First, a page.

2. Memorandum of Discussion at the 350th Meeting of the National Security Council0

[Here follow a paragraph listing the participants at the meeting and Agenda Items 1. “Significant World Developments Affecting U.S. Security” and 2. “U.S. Policy on Control of Armaments.” For Agenda Item 2, see Document 136.]

3. Report to the President by the Security Resources Panel of the ODM Science Advisory Committee (NSC Action No. 1814;1NSC 5724; NSC 5724/12)

Mr. Cutler briefed the Council at very great length on this agenda item (copy of briefing note filed in the minutes of the meeting; another attached to this memorandum).3 In the course of his briefing, Mr. Cutler distributed to the Council a summary of the recommendations of the Gaither Panel and of the comments of the agencies assigned primary responsibility for commenting on these recommendations. (Copy of this summary is also filed in the minutes of the meeting.)4 Lastly, Mr. Cutler distributed a single page entitled “Comparison of Estimated US–USSR Missile Operational Capability” (copy filed in the minutes of the meeting).5

At the conclusion of Mr. Cutler’s briefing, he first called upon Dr. Killian, the President’s newly-appointed Special Assistant for Science and Technology. In commenting on the Panel report, Dr. Killian said that he would direct his remarks to outlining the principal policy questions which seemed to require decision. He noted that the Gaither Panel’s first concern was with the vulnerability of SAC to a Soviet surprise bomber attack. To reduce this vulnerability of SAC, the Panel had recommended a five-sided time-phased program, the elements of which Dr. Killian outlined. This seemed to Dr. Killian to raise two questions basic to national security policy:

  • First, is the Panel’s conclusion valid, based on its estimate of the threat in relation to planned defense programs, that the U.S. air-nuclear [Page 5]retaliatory force will be critically vulnerable to a surprise long-range missile attack in the 1959–1960 time period, when the United States may not possess a significant ICBM retaliatory force?
  • Second, if so, what additional precautions should we take to assure the survival of an adequate retaliatory capability in the face of a surprise missile and aircraft attack, including the provision of blast shelters?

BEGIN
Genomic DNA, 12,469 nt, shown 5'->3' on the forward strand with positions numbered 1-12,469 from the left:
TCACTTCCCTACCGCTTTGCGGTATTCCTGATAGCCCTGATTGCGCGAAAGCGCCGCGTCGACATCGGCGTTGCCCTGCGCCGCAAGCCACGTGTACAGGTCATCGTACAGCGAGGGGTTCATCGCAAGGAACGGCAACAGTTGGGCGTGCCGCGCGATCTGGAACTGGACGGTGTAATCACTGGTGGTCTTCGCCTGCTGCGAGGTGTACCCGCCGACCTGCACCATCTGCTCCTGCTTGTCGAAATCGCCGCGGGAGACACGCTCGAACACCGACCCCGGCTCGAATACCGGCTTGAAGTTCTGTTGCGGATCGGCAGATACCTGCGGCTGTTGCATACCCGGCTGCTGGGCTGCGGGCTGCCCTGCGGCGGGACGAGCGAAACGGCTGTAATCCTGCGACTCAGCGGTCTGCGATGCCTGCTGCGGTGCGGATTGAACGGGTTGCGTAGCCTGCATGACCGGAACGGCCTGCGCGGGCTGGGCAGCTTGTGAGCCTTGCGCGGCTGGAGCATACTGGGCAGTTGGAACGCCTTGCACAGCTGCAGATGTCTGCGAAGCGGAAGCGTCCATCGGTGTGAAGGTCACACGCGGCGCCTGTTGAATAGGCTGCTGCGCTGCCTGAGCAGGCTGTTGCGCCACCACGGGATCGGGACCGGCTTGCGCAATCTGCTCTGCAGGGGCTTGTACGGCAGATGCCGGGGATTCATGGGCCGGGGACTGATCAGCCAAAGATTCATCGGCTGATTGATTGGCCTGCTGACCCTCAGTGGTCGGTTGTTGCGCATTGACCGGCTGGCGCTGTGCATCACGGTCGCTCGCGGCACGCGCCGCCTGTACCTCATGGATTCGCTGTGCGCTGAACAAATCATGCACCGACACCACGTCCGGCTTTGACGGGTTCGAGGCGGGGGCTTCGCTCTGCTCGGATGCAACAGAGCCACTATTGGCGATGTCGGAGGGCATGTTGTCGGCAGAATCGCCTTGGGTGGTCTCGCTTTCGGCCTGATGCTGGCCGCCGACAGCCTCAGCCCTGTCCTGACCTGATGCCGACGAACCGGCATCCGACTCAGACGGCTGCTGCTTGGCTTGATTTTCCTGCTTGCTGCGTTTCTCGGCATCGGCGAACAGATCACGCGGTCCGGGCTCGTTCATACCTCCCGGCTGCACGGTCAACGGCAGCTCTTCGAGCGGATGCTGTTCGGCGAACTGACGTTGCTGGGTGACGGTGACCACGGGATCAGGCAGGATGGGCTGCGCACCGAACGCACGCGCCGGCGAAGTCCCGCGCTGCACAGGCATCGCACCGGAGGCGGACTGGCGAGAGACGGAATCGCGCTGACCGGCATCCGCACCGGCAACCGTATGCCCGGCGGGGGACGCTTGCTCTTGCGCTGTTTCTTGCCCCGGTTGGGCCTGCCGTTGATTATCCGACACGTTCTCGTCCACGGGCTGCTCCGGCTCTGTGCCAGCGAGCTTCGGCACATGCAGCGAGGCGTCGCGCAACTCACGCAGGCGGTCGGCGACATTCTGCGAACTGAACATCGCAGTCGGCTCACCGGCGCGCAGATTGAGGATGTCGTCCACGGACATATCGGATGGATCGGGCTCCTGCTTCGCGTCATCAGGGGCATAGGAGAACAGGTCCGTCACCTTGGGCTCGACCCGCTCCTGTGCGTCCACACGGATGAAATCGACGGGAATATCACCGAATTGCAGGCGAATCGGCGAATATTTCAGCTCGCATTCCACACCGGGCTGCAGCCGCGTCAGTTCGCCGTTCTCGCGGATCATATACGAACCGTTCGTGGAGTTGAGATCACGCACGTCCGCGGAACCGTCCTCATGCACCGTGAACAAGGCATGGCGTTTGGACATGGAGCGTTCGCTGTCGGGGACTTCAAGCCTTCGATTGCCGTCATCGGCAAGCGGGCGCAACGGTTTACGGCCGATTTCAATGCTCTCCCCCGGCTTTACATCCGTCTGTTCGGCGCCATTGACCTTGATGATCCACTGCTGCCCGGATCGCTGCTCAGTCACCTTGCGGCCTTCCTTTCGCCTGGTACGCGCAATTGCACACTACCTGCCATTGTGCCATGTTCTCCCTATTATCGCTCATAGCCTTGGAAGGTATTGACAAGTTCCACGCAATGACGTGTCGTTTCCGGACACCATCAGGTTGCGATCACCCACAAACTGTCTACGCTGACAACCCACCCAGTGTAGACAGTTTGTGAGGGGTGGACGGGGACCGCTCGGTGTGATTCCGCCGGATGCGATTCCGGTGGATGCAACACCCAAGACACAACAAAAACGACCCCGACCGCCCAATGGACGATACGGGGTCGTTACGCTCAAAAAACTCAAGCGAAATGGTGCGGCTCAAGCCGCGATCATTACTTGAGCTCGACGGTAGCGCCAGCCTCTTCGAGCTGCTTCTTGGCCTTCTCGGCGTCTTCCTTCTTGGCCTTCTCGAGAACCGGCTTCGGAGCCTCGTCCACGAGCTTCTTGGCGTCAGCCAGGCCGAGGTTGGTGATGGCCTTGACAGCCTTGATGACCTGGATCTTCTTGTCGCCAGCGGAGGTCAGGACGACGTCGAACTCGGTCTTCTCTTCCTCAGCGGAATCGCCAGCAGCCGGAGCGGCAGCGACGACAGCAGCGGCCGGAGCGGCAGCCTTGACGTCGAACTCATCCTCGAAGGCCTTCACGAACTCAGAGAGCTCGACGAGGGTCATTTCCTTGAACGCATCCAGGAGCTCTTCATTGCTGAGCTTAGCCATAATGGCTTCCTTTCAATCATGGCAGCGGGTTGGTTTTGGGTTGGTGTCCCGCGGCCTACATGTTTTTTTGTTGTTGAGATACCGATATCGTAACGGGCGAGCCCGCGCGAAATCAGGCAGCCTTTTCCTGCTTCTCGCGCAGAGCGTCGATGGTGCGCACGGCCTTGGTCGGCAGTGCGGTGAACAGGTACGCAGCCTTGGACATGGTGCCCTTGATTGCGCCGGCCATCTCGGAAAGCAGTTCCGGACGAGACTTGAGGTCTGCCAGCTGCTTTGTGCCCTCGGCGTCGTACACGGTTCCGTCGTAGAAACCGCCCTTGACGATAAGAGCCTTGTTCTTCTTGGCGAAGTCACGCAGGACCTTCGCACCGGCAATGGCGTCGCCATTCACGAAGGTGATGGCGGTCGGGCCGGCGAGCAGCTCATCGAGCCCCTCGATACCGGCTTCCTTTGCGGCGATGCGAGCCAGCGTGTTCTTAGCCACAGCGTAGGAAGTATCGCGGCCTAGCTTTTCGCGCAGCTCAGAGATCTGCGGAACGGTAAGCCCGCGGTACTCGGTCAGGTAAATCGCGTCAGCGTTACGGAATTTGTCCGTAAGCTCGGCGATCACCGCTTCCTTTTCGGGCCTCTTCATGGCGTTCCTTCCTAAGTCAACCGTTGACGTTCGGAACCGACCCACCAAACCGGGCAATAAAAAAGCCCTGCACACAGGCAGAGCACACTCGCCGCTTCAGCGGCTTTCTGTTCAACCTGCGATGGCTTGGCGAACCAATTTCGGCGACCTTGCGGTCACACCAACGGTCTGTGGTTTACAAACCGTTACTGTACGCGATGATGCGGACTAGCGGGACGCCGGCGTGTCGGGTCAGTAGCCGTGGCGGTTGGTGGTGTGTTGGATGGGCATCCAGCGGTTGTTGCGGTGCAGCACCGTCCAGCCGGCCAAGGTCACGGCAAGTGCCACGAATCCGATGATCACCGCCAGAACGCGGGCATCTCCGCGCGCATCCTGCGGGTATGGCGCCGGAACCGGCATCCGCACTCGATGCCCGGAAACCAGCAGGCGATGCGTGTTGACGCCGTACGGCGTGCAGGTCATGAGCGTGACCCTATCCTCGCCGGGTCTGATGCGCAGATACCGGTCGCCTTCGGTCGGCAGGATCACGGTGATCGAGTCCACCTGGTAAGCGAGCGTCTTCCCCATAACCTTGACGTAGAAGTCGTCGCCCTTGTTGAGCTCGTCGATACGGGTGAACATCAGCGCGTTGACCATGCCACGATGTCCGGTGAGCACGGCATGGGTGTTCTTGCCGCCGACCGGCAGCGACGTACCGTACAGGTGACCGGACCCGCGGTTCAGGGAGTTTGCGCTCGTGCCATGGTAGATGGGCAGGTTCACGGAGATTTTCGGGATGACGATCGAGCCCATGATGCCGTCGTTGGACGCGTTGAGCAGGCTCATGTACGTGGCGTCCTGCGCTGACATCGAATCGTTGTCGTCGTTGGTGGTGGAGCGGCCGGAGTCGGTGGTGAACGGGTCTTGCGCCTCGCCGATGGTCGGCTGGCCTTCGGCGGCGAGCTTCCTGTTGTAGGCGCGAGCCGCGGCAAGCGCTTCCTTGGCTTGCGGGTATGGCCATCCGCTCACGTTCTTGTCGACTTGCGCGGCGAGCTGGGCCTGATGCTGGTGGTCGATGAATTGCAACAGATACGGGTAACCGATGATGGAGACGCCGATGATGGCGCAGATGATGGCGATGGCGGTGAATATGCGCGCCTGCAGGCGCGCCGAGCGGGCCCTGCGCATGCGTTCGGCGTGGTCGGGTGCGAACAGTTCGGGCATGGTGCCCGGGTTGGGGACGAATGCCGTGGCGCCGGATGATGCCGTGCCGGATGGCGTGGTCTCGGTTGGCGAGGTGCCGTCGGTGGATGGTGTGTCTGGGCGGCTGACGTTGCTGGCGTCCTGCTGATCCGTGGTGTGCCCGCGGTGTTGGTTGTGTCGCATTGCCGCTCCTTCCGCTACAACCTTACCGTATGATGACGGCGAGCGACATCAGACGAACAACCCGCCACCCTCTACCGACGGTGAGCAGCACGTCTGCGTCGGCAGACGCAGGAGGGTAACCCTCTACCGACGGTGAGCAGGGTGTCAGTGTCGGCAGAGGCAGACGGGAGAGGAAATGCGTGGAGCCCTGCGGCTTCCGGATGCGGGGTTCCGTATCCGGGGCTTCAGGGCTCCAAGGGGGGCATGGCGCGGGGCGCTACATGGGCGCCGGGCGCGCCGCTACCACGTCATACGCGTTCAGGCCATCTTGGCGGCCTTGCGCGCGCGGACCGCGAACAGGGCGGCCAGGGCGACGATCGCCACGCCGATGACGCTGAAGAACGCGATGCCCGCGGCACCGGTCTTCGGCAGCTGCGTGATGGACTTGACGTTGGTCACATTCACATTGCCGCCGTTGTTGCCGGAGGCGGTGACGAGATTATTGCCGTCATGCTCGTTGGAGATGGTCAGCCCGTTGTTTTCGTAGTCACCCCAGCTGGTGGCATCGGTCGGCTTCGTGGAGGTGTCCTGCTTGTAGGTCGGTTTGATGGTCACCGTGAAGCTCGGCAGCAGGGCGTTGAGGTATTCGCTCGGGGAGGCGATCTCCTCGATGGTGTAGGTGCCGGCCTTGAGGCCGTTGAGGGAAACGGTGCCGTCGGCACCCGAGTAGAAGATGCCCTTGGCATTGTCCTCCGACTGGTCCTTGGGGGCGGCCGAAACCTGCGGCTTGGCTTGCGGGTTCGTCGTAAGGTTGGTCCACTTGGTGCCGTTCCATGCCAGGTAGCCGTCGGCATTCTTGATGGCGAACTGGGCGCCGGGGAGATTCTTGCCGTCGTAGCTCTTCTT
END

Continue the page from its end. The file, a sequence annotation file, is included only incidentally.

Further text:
• The third major question was whether the prospective vulnerability of manned aircraft in the early 1960’s was such as to justify the technical risks in making the early decisions on production schedules and bases necessary to have a significant missile retaliatory capability during that time period. With respect to the latter question, Dr. Killian pointed out that the Gaither Panel had recommended a force of 600 ICBMs by mid-1963; whereas present Defense Department plans called for only 130 as of that date. In general, added Dr. Killian, the time-phasing of the Defense programs was generally behind that recommended by the Gaither Panel.

At the conclusion of Dr. Killian’s statement, Mr. Cutler called on Secretary Quarles, who pointed out initially that the recommendations of the Department of Defense for stepping up our defenses went only part way to meet the recommendations of the Gaither Panel. If one were to measure the matter in dollars, perhaps the Defense expenditures would amount to one-half the amount called for by the Gaither Panel recommendations. On the other hand, the Defense Department believed that it had picked out for acceleration the most essential areas of defense described in the Gaither Panel recommendations.

Secretary Quarles then indicated that he would comment briefly on a few of the key recommendations of the Gaither Panel in terms of what Defense was doing about them. His first reference was to the third Panel recommendation, viz.: “Accelerate the initial operational capability of the Polaris submarine ICBM system, and increase the submarine force from six to 18.” With respect to this recommendation, Secretary Quarles stated that the Department of the Navy was now working on a proposal which would involve the construction of nine submarines capable of carrying Polaris missiles, rather than the three hitherto contemplated in Defense Department plans. Furthermore, the Navy plan would accelerate the completion dates for these missile-bearing submarines. But, said Secretary Quarles, this Navy Department plan was not yet firm, and if the Navy Department plan were actually adopted, sums well beyond those currently available to the Department of Defense would be required. Secretary Quarles also predicted very strong Congressional support for the construction of perhaps as many as 100 of such submarines.